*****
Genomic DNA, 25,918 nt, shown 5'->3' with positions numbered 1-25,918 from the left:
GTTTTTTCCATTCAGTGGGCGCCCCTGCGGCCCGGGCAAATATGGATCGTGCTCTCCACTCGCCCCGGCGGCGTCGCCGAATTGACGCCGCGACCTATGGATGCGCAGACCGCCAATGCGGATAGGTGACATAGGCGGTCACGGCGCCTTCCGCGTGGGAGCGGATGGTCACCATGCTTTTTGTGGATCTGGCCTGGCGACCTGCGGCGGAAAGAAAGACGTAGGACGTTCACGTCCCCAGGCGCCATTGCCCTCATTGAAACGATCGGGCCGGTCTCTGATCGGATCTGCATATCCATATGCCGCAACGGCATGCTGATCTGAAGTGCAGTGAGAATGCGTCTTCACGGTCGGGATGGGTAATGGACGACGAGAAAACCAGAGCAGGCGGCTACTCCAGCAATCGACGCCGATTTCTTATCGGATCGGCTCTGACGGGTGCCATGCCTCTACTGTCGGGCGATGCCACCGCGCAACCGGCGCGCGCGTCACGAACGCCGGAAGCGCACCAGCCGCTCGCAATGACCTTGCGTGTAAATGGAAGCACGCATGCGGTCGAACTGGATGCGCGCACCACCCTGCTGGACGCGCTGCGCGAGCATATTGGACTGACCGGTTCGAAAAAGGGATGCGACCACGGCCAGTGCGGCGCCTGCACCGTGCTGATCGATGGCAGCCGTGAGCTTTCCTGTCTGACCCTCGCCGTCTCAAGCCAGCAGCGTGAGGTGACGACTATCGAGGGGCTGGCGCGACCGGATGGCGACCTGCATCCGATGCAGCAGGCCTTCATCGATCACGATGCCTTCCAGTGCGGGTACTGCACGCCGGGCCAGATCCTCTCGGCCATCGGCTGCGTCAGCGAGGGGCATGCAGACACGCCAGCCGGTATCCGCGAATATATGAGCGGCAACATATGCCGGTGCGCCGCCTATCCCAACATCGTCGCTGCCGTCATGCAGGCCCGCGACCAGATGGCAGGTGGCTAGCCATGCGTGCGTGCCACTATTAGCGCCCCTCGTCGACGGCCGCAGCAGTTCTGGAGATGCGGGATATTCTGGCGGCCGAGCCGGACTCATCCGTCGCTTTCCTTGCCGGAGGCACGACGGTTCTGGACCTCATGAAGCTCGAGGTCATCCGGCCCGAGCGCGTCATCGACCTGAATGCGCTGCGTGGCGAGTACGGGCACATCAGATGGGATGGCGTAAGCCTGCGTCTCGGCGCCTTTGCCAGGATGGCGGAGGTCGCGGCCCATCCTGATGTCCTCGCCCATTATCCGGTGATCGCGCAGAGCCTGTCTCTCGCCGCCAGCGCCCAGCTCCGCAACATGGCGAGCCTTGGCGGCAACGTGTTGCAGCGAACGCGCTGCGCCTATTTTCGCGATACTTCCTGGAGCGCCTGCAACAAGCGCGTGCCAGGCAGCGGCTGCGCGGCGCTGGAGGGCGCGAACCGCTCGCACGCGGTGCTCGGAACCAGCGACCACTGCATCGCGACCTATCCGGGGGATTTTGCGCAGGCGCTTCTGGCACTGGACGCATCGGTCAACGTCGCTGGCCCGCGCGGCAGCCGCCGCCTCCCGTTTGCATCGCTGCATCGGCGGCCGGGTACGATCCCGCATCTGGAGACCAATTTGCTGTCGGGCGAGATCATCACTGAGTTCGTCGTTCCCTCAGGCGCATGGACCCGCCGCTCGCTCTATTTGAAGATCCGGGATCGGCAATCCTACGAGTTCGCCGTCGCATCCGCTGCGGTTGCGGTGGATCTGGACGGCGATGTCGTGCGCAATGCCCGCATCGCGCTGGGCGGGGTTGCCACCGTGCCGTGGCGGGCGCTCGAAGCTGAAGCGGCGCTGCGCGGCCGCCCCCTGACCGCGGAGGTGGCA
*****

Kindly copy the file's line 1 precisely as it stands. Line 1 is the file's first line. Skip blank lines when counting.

Genomic DNA, 25,918 nt, shown 5'->3' with positions numbered 1-25,918 from the left: